Last Updated on September 21, 2018 by Larious
Go back and have a look at videos on Youtube from eight years ago. What do you notice? Nobody has a smartphone, except for a few anoraks over at Apple. Why? Well, if you remember, the phone market in 2008 wasn’t exactly exciting. Yes, we had some pretty nifty phones from the likes of Sony and, yes, Nokia. But we would hardly call them smartphones by today’s standards.
There was progress in mobile phone technology since the late 1990s. But many people thought that phones would continue to improve, much as they had been until that point. And that we wouldn’t see any game-changing technology that would give us something fundamentally new.
It turns out that those people underestimated a Silicon Valley entrepreneur called Steve Jobs. Jobs had a vision that everybody in the world could have a handheld computer, what we call a smartphone today. And ever since the release of the original iPhone, we’ve seen explosive growth and ever more capable phones.
Now Apple has released their sixth iteration of the iPhone and are moving on to their seventh. But now that we’re in the middle of 2016, something doesn’t look quite right about the mobile phone market. As we read more about market trends, we start to discover something rather worrying. Just this week the news came out that global smartphone sales had stagnated worldwide. For the first time there was essentially no growth in the global smartphone market. In other words, we’ve reached peak-smartphone. And the most exciting industry in the world has plateaued.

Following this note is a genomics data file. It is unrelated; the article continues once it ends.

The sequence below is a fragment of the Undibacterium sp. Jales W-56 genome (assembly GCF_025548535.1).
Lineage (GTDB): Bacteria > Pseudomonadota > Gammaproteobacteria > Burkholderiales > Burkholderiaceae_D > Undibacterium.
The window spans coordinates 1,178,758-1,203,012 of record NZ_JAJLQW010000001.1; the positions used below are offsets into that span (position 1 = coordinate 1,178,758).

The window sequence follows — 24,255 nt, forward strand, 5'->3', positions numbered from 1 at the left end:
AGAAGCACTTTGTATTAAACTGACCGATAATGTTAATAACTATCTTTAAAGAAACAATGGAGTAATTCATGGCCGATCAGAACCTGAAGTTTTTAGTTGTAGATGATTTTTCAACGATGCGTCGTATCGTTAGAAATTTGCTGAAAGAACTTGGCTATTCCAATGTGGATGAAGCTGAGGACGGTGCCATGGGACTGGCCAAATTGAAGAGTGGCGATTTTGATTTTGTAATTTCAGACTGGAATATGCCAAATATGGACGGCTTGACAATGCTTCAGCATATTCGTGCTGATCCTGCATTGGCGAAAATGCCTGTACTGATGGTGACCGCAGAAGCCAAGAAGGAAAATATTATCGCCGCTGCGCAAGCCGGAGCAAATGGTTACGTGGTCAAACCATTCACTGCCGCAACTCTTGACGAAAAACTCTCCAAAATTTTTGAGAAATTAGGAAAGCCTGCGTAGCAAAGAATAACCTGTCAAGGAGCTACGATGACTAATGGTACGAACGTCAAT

It’s quite a change from the 60 per cent growth rates we had seen back in the height of smartphone mania in 2012 and 2013. In those years, enormous international markets, like India and China, were being exploited. And manufacturers, like Apple, Sony, and Samsung, were selling hundreds of millions of handsets.
But now, some of the excitement of smartphones has begun to wear off. And this is to be expected. When you think about it, not a lot has changed since the original iPhone back in 2008. Yes, the phones might be a bit faster. And yes, we might have more apps on Play and the App Store. But fundamentally what has changed?
While it’s true that smartphone sales were always going to peak, many have sensed a shift in consumer attitudes. We’re just not as excited about smartphones as we used to be. We’re told that the next frontier in consumer electronics is going to be wearables. But are these really game changing? The Apple watch still needs to be tethered to an iPhone to work properly. And other wearables, like Fitbit, aren’t fundamentally game-changing.
One thing that looks certain is that the hype around smartphones that we’ve seen over the last few years cannot last. Eventually, smartphones will go the way of the PC. The technology might be impressive, but time will dull the excitement. We need something truly revolutionary if we’re going to be able to relive the magic of the early smartphone years.